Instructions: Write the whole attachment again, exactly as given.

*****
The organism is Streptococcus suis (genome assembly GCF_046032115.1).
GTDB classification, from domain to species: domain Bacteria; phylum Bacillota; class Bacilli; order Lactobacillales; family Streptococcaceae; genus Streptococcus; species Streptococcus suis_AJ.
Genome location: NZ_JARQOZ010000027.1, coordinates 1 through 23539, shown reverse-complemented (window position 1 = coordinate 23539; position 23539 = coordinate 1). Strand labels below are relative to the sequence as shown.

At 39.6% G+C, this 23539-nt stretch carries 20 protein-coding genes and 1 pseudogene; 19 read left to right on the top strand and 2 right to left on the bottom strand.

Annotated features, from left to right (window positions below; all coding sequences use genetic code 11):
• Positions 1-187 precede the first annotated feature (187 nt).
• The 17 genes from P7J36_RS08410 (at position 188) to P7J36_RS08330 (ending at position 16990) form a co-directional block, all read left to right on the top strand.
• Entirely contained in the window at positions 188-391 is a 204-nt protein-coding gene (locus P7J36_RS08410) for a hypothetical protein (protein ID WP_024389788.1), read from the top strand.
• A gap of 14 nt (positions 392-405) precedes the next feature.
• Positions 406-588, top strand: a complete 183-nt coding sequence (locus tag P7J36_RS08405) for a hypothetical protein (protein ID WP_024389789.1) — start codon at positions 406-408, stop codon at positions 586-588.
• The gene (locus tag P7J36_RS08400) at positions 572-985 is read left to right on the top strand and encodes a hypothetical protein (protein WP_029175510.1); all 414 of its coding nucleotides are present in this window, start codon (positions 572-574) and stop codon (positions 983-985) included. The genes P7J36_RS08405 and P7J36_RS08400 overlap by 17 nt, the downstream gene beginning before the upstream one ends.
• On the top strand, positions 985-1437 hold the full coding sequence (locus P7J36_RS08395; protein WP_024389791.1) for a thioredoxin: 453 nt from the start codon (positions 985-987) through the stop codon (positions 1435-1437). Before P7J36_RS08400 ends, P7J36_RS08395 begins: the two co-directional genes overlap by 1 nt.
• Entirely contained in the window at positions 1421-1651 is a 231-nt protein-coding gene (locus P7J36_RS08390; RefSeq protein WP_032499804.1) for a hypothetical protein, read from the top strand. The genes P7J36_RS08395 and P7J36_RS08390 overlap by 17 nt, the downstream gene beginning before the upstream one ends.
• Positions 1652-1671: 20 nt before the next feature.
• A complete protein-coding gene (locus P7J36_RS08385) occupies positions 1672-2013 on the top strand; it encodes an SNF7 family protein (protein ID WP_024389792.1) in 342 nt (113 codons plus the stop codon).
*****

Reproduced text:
The organism is Streptococcus suis (genome assembly GCF_046032115.1).
GTDB classification, from domain to species: domain Bacteria; phylum Bacillota; class Bacilli; order Lactobacillales; family Streptococcaceae; genus Streptococcus; species Streptococcus suis_AJ.
Genome location: NZ_JARQOZ010000027.1, coordinates 1 through 23539, shown reverse-complemented (window position 1 = coordinate 23539; position 23539 = coordinate 1). Strand labels below are relative to the sequence as shown.

At 39.6% G+C, this 23539-nt stretch carries 20 protein-coding genes and 1 pseudogene; 19 read left to right on the top strand and 2 right to left on the bottom strand.

Annotated features, from left to right (window positions below; all coding sequences use genetic code 11):
• Positions 1-187 precede the first annotated feature (187 nt).
• The 17 genes from P7J36_RS08410 (at position 188) to P7J36_RS08330 (ending at position 16990) form a co-directional block, all read left to right on the top strand.
• Entirely contained in the window at positions 188-391 is a 204-nt protein-coding gene (locus P7J36_RS08410) for a hypothetical protein (protein ID WP_024389788.1), read from the top strand.
• A gap of 14 nt (positions 392-405) precedes the next feature.
• Positions 406-588, top strand: a complete 183-nt coding sequence (locus tag P7J36_RS08405) for a hypothetical protein (protein ID WP_024389789.1) — start codon at positions 406-408, stop codon at positions 586-588.
• The gene (locus tag P7J36_RS08400) at positions 572-985 is read left to right on the top strand and encodes a hypothetical protein (protein WP_029175510.1); all 414 of its coding nucleotides are present in this window, start codon (positions 572-574) and stop codon (positions 983-985) included. The genes P7J36_RS08405 and P7J36_RS08400 overlap by 17 nt, the downstream gene beginning before the upstream one ends.
• On the top strand, positions 985-1437 hold the full coding sequence (locus P7J36_RS08395; protein WP_024389791.1) for a thioredoxin: 453 nt from the start codon (positions 985-987) through the stop codon (positions 1435-1437). Before P7J36_RS08400 ends, P7J36_RS08395 begins: the two co-directional genes overlap by 1 nt.
• Entirely contained in the window at positions 1421-1651 is a 231-nt protein-coding gene (locus P7J36_RS08390; RefSeq protein WP_032499804.1) for a hypothetical protein, read from the top strand. The genes P7J36_RS08395 and P7J36_RS08390 overlap by 17 nt, the downstream gene beginning before the upstream one ends.
• Positions 1652-1671: 20 nt before the next feature.
• A complete protein-coding gene (locus P7J36_RS08385) occupies positions 1672-2013 on the top strand; it encodes an SNF7 family protein (protein ID WP_024389792.1) in 342 nt (113 codons plus the stop codon).